An important part of health care today is therapy dogs. I?m reminded of a visit John Price had from a greyhound one day when I was visiting him at Miles. John was a dog lover and the visit just made a great difference in his day. ?Just one of countless instances where someone was blessed by a canine companion. Therpy Dogs International screens dogs for personality, obedience and training for more than 4,500 pet partners who provide comfort and a sense of well-being for 350,000 patients in this country. Dogs demonstrate loyalty and obedience.

We have heard the words of Jesus ?If you love me, you will keep my commandments? and two weeks ago back in John 13 verse 34 we heard ?I give you a new commandment, that you love one another. Just as I have loved you, you also should love one another.? And today we hear the promise that we?re not in that alone ? there is help ? the presence of the Holy Spirit with and within us is at work in our actions. The unconditional love exemplified in sharing life with a dog provides an example worth noting. So I propose we may be called to be dogly as well as godly. To keep it simple I share 10 dog-truths that guide us in being obedient followers of Christ:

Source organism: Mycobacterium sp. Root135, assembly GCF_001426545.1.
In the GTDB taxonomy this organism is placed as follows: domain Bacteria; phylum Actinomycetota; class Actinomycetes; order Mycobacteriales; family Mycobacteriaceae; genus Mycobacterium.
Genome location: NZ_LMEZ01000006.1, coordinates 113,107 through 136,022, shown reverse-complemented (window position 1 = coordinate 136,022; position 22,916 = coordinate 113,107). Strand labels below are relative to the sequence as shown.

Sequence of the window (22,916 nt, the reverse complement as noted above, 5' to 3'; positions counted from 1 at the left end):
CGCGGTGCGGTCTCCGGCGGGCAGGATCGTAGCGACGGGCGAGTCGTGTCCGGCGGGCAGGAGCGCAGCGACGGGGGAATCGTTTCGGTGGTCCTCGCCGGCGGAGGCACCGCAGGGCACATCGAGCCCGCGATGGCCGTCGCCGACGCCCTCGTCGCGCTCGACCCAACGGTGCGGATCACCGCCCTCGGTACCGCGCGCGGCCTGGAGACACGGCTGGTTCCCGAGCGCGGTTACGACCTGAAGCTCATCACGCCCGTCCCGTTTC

1. Greet loved ones with wagging tail. Nothing is more important than feeling loved, and there’s no creature on the planet that does it better than a dog. The wagging tail affirms that this is where we belong, our home, where we live, where we’re safe and where we’re loved.
  2. Eat with gusto and enthusiasm. Dogs know that eating is a celebration of life. Breaking bread together is holy. To nourish the body is not a chore, but a sacrament. Animosities are dissipated at meals, barriers broken down, friendships renewed and strengthened. So, eat with gusto. Enjoy all the flavors and spices of creation.
  3. On hot days, drink lots of water and lie under a shady tree. Relax, slow down and enjoy. Give yourself a time out. Opt out, unplug, and get lazy.
  4. Run, romp and play daily. Physical exercise is as important for the soul as it is for the body. No disciple of Christ can be as faithful and effective when the body is run down and health is unnecessarily poor. When we learn how to play and stretch and get in some exercise we’ll feel better from the inside out.